Haggling…it’s allowed at some yards some of the time. If it’s a special day, forget it. They’ve already reduced pricing. I’ve had some luck by when parts were more than I expected (largely because I found more than I expected) I asked if they took a credit cards. He came down in price to make it a cash sale. If it’s an old time yard where you had to go back into the weeds and it’s been run by the same guy for the last 50 years, haggle. It’s part of the business. Be willing to put the part back where you found it.
Now the benefits of going to the self serve junkyard.
The biggest benefit is price. Self serve yards sell parts by what they are, not what they came out of. There is no premium for hard to find parts. An alternator is an alternator. A side window is a side window. My recent trip yielded me a Ford service intake manifold with the aluminum cross over for my ’97 Mustang, price list for a plastic manifold, $25. But I went on half price tuesday, more on that later. This part is now essentially very hard to find new. Dealers want $500 or more for it, which is why my mustang currently wears an aftermarket manifold.
Special days. If you can swing it, you can really save by going on the day of week business is slow. Self serve yards often have days where prices are reduced or there are various other specials. Yards in my area usually have once or twice a year events where it is all-you-can-carry for a set price. These are fun days just to watch people at the yard. See someone do a Philo Beddoe and carry an entire engine across the line to get it for $40. Ok, it’s usually two people, and the charge doubles for that. I have occasionally scored well at all-you can carry days. I have an inventory of spare parts for my Maverick from all you can carry days. I even got a set of disc brake spindles off a Monarch on one such day.
Spare little parts is what is really great about the self-serve. I’ve learned over the years that the yards have absolutely no concern for small items like fasteners and such. Things that don’t even make it to their price list. I keep every fastener I remove from parts I buy. They’ve come in handy many times. Sometimes I put them in my tool case/box/bag but mostly I just thread them into the holes they came out of and put them on the counter with the part. I’ve never been charged for them.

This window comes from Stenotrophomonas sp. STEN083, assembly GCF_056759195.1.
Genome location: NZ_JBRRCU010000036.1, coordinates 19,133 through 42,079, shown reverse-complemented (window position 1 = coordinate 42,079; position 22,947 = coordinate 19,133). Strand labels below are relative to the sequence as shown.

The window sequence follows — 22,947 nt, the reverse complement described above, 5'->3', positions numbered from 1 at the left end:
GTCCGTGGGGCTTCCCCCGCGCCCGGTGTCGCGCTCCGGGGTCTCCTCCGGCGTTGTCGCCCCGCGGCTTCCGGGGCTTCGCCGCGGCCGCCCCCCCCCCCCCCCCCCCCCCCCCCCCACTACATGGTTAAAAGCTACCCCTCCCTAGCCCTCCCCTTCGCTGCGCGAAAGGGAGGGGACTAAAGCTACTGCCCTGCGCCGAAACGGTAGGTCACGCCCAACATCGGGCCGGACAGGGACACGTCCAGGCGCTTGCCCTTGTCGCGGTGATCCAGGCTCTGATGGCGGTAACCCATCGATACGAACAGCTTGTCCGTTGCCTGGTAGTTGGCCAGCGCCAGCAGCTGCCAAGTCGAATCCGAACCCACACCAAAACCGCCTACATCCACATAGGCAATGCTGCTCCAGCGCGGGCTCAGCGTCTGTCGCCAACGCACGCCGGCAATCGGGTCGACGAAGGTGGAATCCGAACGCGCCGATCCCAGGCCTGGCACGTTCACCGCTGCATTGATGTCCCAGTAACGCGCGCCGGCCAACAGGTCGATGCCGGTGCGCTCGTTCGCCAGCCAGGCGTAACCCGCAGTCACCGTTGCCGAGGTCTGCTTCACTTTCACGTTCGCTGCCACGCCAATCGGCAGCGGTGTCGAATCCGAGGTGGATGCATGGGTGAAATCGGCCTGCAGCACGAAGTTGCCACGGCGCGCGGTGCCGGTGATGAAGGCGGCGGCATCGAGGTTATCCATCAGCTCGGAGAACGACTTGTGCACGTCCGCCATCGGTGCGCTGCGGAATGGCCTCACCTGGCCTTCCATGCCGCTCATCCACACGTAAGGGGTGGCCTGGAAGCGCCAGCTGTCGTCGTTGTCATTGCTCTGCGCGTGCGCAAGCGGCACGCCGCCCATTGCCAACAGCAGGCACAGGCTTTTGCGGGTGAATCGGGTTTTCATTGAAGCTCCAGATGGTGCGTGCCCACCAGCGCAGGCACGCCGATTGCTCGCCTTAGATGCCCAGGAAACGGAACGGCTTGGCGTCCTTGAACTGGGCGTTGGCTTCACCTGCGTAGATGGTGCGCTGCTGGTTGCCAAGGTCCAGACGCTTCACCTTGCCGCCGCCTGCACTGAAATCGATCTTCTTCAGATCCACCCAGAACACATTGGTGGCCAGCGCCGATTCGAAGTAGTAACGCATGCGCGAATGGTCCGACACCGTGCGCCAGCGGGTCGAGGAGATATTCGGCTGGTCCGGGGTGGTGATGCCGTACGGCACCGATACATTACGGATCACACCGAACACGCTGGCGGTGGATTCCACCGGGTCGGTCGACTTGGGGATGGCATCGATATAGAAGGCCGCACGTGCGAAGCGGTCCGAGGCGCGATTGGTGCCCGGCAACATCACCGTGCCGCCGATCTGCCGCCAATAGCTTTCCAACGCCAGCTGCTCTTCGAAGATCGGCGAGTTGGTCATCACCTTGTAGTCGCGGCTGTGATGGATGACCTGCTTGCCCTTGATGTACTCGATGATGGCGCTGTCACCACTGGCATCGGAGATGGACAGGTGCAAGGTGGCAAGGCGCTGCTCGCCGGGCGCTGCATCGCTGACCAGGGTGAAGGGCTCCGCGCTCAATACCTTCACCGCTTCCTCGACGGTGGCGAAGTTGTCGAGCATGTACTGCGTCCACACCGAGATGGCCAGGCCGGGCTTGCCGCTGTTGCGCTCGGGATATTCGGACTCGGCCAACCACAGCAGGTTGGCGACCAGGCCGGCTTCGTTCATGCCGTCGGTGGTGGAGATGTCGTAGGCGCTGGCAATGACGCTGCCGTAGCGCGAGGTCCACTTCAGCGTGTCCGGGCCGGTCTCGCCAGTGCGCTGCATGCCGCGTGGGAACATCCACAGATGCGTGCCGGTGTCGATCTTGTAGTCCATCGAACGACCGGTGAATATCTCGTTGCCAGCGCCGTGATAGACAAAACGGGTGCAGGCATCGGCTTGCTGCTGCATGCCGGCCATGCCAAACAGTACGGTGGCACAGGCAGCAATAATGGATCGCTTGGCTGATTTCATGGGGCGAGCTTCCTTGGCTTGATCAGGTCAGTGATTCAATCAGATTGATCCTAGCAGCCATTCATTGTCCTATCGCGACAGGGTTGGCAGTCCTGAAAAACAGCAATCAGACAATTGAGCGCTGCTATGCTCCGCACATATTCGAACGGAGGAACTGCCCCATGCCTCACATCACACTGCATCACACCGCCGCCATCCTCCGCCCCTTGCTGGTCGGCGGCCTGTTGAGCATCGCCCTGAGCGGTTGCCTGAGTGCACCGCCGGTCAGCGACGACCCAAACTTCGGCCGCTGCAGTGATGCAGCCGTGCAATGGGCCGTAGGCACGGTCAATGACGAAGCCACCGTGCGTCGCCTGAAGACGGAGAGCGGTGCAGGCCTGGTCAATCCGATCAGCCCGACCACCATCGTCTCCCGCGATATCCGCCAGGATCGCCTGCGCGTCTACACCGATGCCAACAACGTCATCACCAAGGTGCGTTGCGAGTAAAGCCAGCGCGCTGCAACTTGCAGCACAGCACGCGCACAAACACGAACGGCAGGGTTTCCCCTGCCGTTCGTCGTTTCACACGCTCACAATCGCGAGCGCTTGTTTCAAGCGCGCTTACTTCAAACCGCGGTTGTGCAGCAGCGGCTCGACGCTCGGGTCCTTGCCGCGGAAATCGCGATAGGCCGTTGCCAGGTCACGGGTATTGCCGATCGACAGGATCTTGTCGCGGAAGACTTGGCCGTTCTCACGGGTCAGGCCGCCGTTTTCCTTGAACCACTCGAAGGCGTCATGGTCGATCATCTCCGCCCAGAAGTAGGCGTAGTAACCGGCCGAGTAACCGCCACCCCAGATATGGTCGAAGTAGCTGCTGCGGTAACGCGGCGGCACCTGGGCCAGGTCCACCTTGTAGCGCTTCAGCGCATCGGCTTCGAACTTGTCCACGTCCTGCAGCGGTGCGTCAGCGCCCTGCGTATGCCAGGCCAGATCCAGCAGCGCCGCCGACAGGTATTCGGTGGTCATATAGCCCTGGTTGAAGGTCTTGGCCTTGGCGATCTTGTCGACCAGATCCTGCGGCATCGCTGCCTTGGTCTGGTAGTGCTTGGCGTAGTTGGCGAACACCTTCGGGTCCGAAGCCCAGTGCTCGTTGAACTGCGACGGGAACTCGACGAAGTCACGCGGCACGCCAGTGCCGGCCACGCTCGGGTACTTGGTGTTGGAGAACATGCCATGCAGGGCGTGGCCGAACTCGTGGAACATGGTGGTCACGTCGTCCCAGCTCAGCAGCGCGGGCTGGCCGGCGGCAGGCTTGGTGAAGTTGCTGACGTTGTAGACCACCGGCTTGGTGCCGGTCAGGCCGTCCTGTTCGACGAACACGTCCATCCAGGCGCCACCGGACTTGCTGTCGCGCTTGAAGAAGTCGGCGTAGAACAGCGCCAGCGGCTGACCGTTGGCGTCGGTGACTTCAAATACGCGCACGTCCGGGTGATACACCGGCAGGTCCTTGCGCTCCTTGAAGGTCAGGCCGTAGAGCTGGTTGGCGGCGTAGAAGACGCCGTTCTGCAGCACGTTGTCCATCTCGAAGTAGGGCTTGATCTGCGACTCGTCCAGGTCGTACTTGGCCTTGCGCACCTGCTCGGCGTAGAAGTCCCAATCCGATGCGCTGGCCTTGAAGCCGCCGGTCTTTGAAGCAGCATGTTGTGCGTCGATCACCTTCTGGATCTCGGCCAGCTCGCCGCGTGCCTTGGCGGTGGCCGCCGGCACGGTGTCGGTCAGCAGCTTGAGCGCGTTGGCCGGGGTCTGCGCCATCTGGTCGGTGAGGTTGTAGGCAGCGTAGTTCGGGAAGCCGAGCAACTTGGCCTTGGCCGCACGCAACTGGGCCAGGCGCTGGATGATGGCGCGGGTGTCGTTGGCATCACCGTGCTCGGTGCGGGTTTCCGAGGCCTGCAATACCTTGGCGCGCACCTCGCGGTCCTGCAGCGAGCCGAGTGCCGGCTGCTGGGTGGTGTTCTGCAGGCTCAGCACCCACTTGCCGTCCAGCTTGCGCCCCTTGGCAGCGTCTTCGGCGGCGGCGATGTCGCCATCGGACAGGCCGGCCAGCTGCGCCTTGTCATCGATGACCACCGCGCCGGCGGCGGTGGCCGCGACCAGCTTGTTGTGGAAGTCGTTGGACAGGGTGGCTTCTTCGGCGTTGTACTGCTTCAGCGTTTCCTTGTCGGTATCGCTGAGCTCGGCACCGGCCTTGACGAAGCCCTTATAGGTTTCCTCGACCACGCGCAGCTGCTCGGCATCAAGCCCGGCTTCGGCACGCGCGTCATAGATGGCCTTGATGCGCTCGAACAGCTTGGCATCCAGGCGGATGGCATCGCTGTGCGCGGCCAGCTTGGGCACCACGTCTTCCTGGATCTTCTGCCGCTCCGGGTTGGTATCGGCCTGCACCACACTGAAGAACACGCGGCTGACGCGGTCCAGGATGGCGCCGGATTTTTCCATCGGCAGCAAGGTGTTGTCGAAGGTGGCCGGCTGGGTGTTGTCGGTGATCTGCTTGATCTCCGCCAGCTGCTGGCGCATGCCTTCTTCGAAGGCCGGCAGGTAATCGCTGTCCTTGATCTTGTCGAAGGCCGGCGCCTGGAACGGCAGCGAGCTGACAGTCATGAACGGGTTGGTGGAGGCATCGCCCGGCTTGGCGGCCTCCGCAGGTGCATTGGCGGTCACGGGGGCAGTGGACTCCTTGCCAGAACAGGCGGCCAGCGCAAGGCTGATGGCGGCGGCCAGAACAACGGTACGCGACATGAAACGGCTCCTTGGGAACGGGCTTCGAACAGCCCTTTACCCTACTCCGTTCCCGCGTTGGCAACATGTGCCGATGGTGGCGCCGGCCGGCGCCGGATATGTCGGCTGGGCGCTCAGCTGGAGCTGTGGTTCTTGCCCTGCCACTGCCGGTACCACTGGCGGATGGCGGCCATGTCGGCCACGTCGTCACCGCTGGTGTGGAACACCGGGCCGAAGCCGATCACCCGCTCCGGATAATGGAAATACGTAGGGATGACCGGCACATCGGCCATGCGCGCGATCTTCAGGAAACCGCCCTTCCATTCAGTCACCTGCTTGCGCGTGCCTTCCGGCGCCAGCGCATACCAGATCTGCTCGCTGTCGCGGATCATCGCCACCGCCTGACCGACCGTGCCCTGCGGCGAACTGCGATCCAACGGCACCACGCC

Practice is a big benefit. In pulling the part from the junkyard car, you’ve just learned how to do it on your car. You’ve learned the hard parts and if you accidentally broke something, it didn’t cost you anything.
Surveying to find the right thing for your project. Looking to modify or customize a car? There’s a yard full to look to see what has something you can use. Measure to your heart’s content.
The negatives… well there aren’t many. Some yards are disorganized. Others stack the cars or let them sit in the mud. These are yards of last resort. All of them I have never been back to a second a time. Just not worth it. The good yards sort the cars and put them up on jackstands made of old steel wheels or at least have them sit on their wheels on solid ground. Ground that has been compacted and covered with gravel. Working out in the weather… this can be bad if you have to go in bad weather. There isn’t anything else I can think of here.
Oh, I did forget one last thing… By going to the junk yard you are now greener than most self identified environmentalists. The junkyard is a place where nearly everything gets recycled, much of it for full value. Not just the material, the entire part goes back into service. The junk yard, the place attacked from so many directions is and will continue to be one of the greenest businesses around.
Reprinted with permission from EricPetersAutos.com.